Prior to Roussell’s arrival at Chicago in September 2004, the Maroons had never appeared in the national rankings. But they were listed in the ESPN/WBCA and D3hoops.com top-25 polls in each of the last seven years under his tutelage. The program was ranked No. 1 in the nation in the ESPN/WBCA Coaches’ Poll in 2006-07, and this past season the team was ranked No. 2 for most of the campaign. Roussell was the UAA Coach of the Year in 2008, 2011 and 2012, and he was the WBCA Regional Coach of the Year in 2011 and 2012.

Roussell coached six of the 10 1,000-point scorers in program history, he mentored 15 different all-conference performers in eight seasons and had players earn All-America honors in 2005, 2011 and 2012. His teams posted a higher victory total than the previous season in seven of his eight years at Chicago.

In addition to his coaching duties, Roussell was an assistant professor at Chicago, where he taught four credits of activities classes per year. He was also a member of the athletics department’s promotions team and personnel committee, and he served on the university’s Community Service and Student Leadership awards committees.

Roussell is a 2001 graduate of the University of Iowa, where he double-majored in journalism/mass communications and political science. In 2002 he began a two-year stint as a graduate assistant women’s basketball coach at Minnesota State. In addition to his coaching duties, he completed a master’s degree in sports administration.

His first coaching experience came at the high school level, where he was the boys’ varsity assistant coach and head JV coach at Breck High School in Minneapolis, Minn., in 2001-02.

Roussell comes to Bucknell with his wife, Molly, and their one-year-old son, Riley.

“From a family standpoint, we are really going to enjoy the Lewisburg community,” said Roussell. “That made a lasting impression on my visit to Bucknell. The positive attitude and spirit of the athletic department and the Bucknell campus was fantastic.”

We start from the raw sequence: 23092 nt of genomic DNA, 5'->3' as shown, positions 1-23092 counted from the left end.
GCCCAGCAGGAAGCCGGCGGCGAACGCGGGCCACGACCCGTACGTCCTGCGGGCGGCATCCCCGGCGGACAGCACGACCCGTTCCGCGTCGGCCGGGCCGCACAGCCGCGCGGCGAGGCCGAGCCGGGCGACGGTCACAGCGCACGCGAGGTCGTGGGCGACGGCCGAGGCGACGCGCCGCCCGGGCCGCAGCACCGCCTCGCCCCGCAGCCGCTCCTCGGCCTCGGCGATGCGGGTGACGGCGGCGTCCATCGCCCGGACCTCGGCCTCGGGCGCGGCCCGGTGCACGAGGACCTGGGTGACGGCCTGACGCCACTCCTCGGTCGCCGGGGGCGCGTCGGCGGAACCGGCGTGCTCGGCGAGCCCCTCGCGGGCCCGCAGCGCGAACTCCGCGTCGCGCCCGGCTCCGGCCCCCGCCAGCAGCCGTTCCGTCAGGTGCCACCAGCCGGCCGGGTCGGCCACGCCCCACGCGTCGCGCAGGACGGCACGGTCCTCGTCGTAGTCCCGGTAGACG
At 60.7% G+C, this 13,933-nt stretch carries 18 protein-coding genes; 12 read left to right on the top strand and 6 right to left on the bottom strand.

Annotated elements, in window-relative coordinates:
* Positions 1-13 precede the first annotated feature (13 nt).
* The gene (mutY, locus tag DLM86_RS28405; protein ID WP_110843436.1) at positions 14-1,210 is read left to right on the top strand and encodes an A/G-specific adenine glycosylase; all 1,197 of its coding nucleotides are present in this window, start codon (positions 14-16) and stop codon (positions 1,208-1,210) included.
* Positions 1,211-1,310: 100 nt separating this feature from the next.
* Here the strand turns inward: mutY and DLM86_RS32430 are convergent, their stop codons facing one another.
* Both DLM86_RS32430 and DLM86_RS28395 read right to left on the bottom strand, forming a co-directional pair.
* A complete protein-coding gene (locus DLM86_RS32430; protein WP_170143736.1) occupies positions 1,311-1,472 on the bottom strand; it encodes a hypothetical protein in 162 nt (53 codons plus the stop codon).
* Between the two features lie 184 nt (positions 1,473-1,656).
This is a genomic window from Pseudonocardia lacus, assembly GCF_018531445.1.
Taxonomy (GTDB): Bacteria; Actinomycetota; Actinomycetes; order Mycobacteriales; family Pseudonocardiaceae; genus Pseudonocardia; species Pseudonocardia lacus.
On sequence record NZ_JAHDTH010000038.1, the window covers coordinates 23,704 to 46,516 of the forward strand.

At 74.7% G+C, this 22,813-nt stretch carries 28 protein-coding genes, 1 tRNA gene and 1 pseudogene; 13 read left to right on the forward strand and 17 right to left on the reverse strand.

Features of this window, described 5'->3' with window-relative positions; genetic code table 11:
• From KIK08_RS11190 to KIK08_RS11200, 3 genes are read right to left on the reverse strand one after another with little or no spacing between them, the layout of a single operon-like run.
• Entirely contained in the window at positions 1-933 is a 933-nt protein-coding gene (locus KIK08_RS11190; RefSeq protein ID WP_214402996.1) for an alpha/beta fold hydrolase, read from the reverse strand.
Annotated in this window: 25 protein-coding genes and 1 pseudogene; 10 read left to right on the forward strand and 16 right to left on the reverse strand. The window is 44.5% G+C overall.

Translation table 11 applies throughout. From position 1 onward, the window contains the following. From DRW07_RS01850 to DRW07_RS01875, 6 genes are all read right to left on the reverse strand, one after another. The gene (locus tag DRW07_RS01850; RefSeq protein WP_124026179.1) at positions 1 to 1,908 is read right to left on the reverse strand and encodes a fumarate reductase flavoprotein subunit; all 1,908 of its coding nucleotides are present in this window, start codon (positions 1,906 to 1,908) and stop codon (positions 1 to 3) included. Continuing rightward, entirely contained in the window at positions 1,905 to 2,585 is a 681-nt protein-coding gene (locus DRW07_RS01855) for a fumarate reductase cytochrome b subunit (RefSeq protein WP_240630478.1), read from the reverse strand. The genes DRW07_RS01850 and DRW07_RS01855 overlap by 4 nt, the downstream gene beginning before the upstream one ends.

“I firmly believe that Aaron is a great fit for Bucknell,” said Hardt. “His teams have a demonstrated track record of success both in the classroom and on the court. I am excited to welcome Aaron and his family to Lewisburg and quickly getting to work on helping the Bison women’s basketball program reach its high potential.”

Roussell takes over a Bison team that finished 5-25 overall and 3-11 in the Patriot League in 2011-12. Bucknell made NCAA Tournament appearances in 2002 and 2008 and played in the Women’s NIT in 2007. The Bison have finished .500 or better in the Patriot League in 15 of the last 18 years.

Bucknell is a highly selective, privately endowed liberal arts institution with an enrollment of approximately 3,500 undergraduate students. Bucknell sponsors 27 intercollegiate sports at the Division I level. It is a charter member of the Patriot League and has won the league’s all-sports championship in 17 of the 21 years it has been contested, including 2010-11. Bucknell ranks fifth in Division I in producing Academic All-Americans and annually ranks among the national leaders in the graduation rate of its student-athletes.